What we're seeing NOW with the 5900 non-Ultras, though...? Well their suggested retail price isn't THAT low, but we're getting some extremely good deals from even major retailers and huge rebates, which makes me wonder if they're planning on phasing them out. There were many good deals on the 9800 non-Pro's as well, and at this point they're a royal pain to get and don't have as good deals. If they were to be discontinued that would be one explanation, but I suppose another is simply a desire on nVidia's part to capitalize on the holiday sales by kicking them down really low.

Offhand, I'd think that the OC-ability just really doesn't factor into manufacturer's decisions, since the overwhelming majority of people just don't know how, or don't want to "risk it." The 9500's OCing came in different form that normal anyway, and some others involved flashing ROMs which is also even less done, so...? They're just byproducts of the way they're constructed but won't make much difference in total sales. 5900's are the same way. Certainly some manufacturers will try to make good OC-ing cards to tap the gaming/enthusiast community since they can price higher and still get the sales, as well as continually improving their mindshare, but for most people they'll just put in their card and barely touch even the control panel. Some 5900's don't OC well at ALL, and some do--gamers will search out the ones that perform best and consolidate around them. <shrugs> You kinda find that scattered all throughout product lines.

ChrisRay
11-16-03, 06:33 PM
Originally posted by ChrisW
The 9500 has been replaced with the 9800 SE. These are chips that have failed certain tests to become 9700s or 9800s. Some of them can be modded to re-enable the extra pipelines and may even seem like it's more expensive counterpart. Even if you can get it to seem to work properly, it is still running outside of their specifications, and thus, they can not offer you the longer warranty. The odds of a successful mod will depend on just how far out of specifications the particular chip tested. So to answer the conspiracy theorists: no, these are not just the more expensive boards with certain features disabled just to fool you. This is nothing more than a way to sell inferior chips (that did not pass certain tests) instead of throwing them away (which are worth more than their weight in gold).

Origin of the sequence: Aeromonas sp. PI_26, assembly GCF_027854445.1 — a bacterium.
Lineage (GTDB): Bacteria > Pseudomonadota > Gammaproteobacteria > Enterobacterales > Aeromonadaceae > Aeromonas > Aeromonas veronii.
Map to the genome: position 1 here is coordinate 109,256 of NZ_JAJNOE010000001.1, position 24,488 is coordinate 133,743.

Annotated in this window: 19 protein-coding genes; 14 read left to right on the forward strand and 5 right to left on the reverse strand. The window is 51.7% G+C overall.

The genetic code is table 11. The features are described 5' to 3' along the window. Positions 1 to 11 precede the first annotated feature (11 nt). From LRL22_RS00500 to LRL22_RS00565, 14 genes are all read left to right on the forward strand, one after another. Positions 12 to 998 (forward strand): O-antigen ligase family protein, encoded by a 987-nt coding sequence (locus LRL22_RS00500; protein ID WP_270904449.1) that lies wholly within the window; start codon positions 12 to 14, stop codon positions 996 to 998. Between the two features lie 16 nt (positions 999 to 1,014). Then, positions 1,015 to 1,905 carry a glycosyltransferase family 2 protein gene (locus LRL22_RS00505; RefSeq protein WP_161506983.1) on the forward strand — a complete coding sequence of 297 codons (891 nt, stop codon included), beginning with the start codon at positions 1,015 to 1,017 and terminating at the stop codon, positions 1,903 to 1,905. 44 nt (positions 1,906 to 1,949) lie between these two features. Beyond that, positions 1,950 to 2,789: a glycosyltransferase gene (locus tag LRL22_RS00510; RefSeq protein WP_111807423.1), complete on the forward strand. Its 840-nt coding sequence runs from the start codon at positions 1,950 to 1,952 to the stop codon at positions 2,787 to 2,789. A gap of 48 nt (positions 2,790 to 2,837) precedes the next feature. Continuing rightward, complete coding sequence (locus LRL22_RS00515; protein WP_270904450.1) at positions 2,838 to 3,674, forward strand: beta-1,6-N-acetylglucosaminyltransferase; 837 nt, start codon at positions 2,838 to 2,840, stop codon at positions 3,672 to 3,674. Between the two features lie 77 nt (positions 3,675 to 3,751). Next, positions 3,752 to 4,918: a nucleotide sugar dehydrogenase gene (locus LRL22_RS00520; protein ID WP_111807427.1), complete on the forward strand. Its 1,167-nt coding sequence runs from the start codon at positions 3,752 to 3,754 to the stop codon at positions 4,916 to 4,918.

If ATI is really producing this many bad chips. Can we assume it's fabrication proccess is not as good as we are led on to believe?

bkswaney
11-16-03, 06:48 PM
Originally posted by ChrisRay
If ATI is really producing this many bad chips. Can we assume it's fabrication proccess is not as good as we are led on to believe?

I think it's great that they can use the ones that did not pass the high end test rather than trash them.

My guess it every company does it.

I bet Intel and AMD do it to. Makes sense to me. :)

ChrisW
11-16-03, 06:50 PM
Originally posted by ChrisRay
If ATI is really producing this many bad chips. Can we assume it's fabrication proccess is not as good as we are led on to believe?
Well, you can't really expect all chips to be perfect. There are going to be some errors on certain parts of the wafers. The thing is you need to find a use for as much of the wafer as possible. The absolute best chips (the chips that passed the highest tests) become FireGL chips while the lowest become 9500 non-pros. If they can find a use for most of the silicon then they are not loosing anything. There has always been a shortage of 9500 chips and it took quite a while for them to build up enough stock to even release the 9500. I personally think it's amasing what ATI has achieved with the 9xxx series especially seeing as they have far surpassed everyone's expectations of the .15Ám process.

StealthHawk
11-16-03, 08:01 PM
Originally posted by Line01
I think ATI had a plan when they shipped the radeon 9500 out on the 9700
board. Knowing that somebody would discover how to open up the pipelines on it and make it a 9700 so getting more people on board with
a lower priced card. To get a good user base going.

There was no master plan behind selling r9500s that were really r9700s. The fact is that ATI didn't have enough r9500 PCBs so they just sold some r9700s as r9500s.

EMunEeE
11-17-03, 11:04 PM
Originally posted by ChrisRay
I wonder if ATI honestly thought we wouldnt figure out that 9500 cards were just 9700 cards?

They probaly did or thought about it later. At the time they were trying to fill the mainstream gap in their product line as they only had the 9000 and the 9700.

sxotty
11-18-03, 08:22 AM
I kinda believe they did it on purpose as well, I mean that is great publicity. I mean people are still asking "So you ca mod the 9500 to a 9700 right?" and this is forever after, it created a huge buzz.